I started and saved a draft of a post titled “In defense of meetings” back in summer of 2013. Just a title, no content, not even any notes. I have no idea what I had in mind to write. My guess is that it was something to counter the assertion that “meetings are toxic” put forth in the book Rework back in 2010.
That assertion, of course, resonates with anyone who has ever had to endure a meeting culture in their work. Meetings for the sake of meetings. Meetings to plan the next meeting. Meetings to talk about what was discussed in the most recent meetings. How are you supposed to get any work done with all these meetings?
More recently still I’ve been involved in conversations with other members of Agitare about meeting design, looking not at the day-to-day (sometimes hour-to-hour) meetings that plague organizations but rather at the possibilities and potential of well designed meetings beyond the “everyone get together in the same room (physical or virtual) and we’ll go around the room so everyone can say what they want to say” meeting that is so typical in most work places. (Wow, that was a long sentence.)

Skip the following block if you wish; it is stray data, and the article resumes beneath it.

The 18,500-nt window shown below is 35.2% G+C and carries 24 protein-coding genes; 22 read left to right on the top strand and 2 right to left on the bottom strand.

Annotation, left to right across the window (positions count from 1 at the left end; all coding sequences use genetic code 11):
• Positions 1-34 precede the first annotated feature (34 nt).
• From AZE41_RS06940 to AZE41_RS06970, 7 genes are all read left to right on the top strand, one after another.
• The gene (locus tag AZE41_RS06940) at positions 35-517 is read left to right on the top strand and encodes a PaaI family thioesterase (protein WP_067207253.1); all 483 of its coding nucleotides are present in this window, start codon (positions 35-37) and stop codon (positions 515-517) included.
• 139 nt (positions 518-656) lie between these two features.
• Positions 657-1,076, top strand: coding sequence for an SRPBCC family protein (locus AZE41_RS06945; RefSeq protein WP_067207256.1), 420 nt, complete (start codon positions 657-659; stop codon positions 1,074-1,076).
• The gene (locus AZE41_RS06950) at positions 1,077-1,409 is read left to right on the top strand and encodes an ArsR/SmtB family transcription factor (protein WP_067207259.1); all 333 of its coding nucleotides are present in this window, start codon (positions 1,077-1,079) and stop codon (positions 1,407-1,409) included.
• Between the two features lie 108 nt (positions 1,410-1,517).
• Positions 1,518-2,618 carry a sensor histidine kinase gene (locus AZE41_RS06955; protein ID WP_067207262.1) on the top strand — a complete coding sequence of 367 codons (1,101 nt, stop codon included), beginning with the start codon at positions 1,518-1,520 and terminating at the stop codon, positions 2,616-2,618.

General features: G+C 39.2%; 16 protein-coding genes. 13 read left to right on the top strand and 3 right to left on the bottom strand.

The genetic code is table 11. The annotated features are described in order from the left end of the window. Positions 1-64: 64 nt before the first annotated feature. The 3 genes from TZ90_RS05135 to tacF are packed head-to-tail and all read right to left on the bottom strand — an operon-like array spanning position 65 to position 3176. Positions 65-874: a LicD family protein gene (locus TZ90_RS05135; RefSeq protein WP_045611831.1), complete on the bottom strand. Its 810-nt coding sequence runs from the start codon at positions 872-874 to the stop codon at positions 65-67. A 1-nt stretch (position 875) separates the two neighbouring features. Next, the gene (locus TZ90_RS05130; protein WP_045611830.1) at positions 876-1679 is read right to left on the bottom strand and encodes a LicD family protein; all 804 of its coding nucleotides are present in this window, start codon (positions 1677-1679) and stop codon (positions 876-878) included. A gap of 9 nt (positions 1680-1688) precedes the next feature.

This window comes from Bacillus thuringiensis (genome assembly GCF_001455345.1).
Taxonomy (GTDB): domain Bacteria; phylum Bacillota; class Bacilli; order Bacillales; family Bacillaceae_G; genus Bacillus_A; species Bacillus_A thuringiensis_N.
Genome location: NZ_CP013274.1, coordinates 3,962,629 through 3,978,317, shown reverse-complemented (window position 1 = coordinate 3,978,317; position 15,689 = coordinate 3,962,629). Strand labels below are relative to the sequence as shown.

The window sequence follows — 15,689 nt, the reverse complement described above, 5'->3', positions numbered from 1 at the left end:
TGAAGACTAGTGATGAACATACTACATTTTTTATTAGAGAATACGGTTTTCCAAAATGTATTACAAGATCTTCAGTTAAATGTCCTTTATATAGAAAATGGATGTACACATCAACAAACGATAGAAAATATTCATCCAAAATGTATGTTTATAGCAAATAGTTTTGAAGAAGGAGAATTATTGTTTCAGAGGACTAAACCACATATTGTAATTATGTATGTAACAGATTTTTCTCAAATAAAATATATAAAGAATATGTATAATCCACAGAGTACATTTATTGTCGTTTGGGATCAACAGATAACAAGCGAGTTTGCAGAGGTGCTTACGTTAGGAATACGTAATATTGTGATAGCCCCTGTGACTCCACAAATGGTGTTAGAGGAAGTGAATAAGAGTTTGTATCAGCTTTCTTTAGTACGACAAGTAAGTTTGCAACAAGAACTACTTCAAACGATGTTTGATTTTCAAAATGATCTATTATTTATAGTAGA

As part of these conversations I let them know about the great work in this area my friends at Filament are doing here in St. Louis.
WE DESIGN, FACILITATE & HOST AMAZING IN-PERSON AND VIRTUAL MEETINGS THAT HELP SMART PEOPLE THINK TOGETHER BETTER.
I in turn have discovered some great resources about meeting design, most notably the book Meeting Design by Kevin R. Hoffman. In an excerpt from chapter two posted on A List Apart, Hoffman focuses on the one design constraint all meetings share: the ability of the participants to remember the discussion. From the excerpt: